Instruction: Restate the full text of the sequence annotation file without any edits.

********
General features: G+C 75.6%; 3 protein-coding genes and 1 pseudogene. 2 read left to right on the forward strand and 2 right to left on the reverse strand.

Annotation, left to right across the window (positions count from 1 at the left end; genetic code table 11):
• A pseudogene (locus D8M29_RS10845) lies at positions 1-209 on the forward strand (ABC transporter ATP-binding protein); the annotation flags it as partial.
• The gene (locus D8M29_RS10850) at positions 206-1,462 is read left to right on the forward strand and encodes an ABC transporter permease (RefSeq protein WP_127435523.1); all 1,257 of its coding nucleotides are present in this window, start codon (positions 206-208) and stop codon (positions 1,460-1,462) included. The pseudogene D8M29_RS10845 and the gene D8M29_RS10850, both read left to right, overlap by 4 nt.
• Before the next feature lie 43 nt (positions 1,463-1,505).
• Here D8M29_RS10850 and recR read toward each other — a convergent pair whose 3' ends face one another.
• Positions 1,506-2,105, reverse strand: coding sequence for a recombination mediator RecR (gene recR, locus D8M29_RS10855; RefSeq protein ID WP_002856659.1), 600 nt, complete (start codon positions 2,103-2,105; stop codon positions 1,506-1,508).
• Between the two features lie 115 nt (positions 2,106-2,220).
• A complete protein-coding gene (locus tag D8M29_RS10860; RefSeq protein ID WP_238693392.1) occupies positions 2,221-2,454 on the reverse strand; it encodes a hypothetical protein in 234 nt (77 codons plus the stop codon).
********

General features: G+C 75.6%; 3 protein-coding genes and 1 pseudogene. 2 read left to right on the forward strand and 2 right to left on the reverse strand.

Annotation, left to right across the window (positions count from 1 at the left end; genetic code table 11):
• A pseudogene (locus D8M29_RS10845) lies at positions 1-209 on the forward strand (ABC transporter ATP-binding protein); the annotation flags it as partial.
• The gene (locus D8M29_RS10850) at positions 206-1,462 is read left to right on the forward strand and encodes an ABC transporter permease (RefSeq protein WP_127435523.1); all 1,257 of its coding nucleotides are present in this window, start codon (positions 206-208) and stop codon (positions 1,460-1,462) included. The pseudogene D8M29_RS10845 and the gene D8M29_RS10850, both read left to right, overlap by 4 nt.
• Before the next feature lie 43 nt (positions 1,463-1,505).
• Here D8M29_RS10850 and recR read toward each other — a convergent pair whose 3' ends face one another.
• Positions 1,506-2,105, reverse strand: coding sequence for a recombination mediator RecR (gene recR, locus D8M29_RS10855; RefSeq protein ID WP_002856659.1), 600 nt, complete (start codon positions 2,103-2,105; stop codon positions 1,506-1,508).
• Between the two features lie 115 nt (positions 2,106-2,220).
• A complete protein-coding gene (locus tag D8M29_RS10860; RefSeq protein ID WP_238693392.1) occupies positions 2,221-2,454 on the reverse strand; it encodes a hypothetical protein in 234 nt (77 codons plus the stop codon).